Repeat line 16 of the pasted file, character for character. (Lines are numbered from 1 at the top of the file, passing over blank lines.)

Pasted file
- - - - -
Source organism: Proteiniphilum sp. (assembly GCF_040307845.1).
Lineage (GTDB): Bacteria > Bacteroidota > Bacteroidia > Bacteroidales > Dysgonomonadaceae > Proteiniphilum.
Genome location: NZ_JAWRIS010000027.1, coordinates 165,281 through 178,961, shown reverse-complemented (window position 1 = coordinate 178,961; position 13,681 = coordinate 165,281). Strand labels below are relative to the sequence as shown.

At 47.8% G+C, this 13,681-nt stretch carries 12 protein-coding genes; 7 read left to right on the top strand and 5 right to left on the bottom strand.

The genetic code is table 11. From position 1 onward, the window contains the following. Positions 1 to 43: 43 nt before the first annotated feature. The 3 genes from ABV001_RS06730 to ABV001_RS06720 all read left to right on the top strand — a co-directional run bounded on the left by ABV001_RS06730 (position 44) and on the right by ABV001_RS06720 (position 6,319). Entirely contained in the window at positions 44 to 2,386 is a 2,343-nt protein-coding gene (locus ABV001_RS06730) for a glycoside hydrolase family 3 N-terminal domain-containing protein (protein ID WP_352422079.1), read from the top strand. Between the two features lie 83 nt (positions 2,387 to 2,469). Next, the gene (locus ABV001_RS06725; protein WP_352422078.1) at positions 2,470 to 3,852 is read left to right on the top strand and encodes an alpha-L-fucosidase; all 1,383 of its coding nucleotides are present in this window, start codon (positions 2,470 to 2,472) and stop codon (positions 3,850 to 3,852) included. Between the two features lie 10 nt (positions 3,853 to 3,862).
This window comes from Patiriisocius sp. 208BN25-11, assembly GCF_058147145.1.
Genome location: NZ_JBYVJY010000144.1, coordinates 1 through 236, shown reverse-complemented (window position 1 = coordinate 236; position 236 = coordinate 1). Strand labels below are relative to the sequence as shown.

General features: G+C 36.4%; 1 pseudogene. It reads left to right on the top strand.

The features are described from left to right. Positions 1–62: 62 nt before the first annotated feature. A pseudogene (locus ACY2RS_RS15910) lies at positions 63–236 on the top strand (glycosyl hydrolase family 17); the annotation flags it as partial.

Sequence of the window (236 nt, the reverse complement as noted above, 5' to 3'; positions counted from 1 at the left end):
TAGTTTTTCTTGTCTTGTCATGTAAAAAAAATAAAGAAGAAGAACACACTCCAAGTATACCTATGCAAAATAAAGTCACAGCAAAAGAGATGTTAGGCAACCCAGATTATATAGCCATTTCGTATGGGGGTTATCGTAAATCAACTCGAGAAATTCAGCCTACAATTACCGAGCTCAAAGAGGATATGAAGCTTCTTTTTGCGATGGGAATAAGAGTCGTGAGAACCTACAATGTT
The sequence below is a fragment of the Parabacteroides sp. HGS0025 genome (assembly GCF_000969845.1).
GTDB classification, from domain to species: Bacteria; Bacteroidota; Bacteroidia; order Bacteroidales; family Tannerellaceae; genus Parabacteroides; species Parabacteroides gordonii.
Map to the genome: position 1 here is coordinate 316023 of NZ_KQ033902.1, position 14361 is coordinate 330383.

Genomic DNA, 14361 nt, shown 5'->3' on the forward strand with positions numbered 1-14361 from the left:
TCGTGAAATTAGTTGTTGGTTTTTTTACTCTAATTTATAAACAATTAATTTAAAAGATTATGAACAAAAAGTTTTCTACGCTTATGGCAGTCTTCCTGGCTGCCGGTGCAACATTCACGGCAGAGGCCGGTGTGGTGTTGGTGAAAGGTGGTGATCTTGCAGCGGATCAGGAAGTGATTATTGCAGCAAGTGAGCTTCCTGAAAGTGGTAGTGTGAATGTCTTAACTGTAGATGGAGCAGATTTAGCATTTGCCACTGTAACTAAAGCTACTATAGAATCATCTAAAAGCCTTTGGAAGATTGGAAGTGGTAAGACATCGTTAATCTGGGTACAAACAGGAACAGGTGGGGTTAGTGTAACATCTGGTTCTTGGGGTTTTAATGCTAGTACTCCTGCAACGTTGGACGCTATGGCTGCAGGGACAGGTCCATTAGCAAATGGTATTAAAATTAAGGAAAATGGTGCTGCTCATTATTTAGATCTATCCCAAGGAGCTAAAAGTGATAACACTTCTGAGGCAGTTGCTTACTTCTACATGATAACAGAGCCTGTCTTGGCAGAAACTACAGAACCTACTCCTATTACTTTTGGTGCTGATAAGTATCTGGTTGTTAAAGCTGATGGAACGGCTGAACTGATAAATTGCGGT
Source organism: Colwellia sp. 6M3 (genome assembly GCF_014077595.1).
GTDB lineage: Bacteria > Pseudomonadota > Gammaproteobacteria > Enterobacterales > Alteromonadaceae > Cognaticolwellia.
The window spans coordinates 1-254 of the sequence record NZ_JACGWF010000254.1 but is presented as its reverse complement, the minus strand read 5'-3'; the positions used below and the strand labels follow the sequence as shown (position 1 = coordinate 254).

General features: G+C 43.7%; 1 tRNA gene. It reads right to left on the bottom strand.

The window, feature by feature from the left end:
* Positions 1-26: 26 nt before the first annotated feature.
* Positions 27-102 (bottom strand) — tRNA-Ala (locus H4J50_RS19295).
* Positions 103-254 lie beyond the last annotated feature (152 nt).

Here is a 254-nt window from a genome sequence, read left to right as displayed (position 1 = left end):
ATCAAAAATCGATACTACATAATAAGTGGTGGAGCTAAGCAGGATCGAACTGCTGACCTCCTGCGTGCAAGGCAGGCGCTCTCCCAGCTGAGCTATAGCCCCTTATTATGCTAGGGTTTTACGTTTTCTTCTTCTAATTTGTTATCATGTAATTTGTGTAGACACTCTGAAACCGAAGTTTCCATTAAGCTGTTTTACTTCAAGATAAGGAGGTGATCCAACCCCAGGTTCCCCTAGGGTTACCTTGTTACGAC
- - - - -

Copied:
TCGTGAAATTAGTTGTTGGTTTTTTTACTCTAATTTATAAACAATTAATTTAAAAGATTATGAACAAAAAGTTTTCTACGCTTATGGCAGTCTTCCTGGCTGCCGGTGCAACATTCACGGCAGAGGCCGGTGTGGTGTTGGTGAAAGGTGGTGATCTTGCAGCGGATCAGGAAGTGATTATTGCAGCAAGTGAGCTTCCTGAAAGTGGTAGTGTGAATGTCTTAACTGTAGATGGAGCAGATTTAGCATTTGCCACTGTAACTAAAGCTACTATAGAATCATCTAAAAGCCTTTGGAAGATTGGAAGTGGTAAGACATCGTTAATCTGGGTACAAACAGGAACAGGTGGGGTTAGTGTAACATCTGGTTCTTGGGGTTTTAATGCTAGTACTCCTGCAACGTTGGACGCTATGGCTGCAGGGACAGGTCCATTAGCAAATGGTATTAAAATTAAGGAAAATGGTGCTGCTCATTATTTAGATCTATCCCAAGGAGCTAAAAGTGATAACACTTCTGAGGCAGTTGCTTACTTCTACATGATAACAGAGCCTGTCTTGGCAGAAACTACAGAACCTACTCCTATTACTTTTGGTGCTGATAAGTATCTGGTTGTTAAAGCTGATGGAACGGCTGAACTGATAAATTGCGGT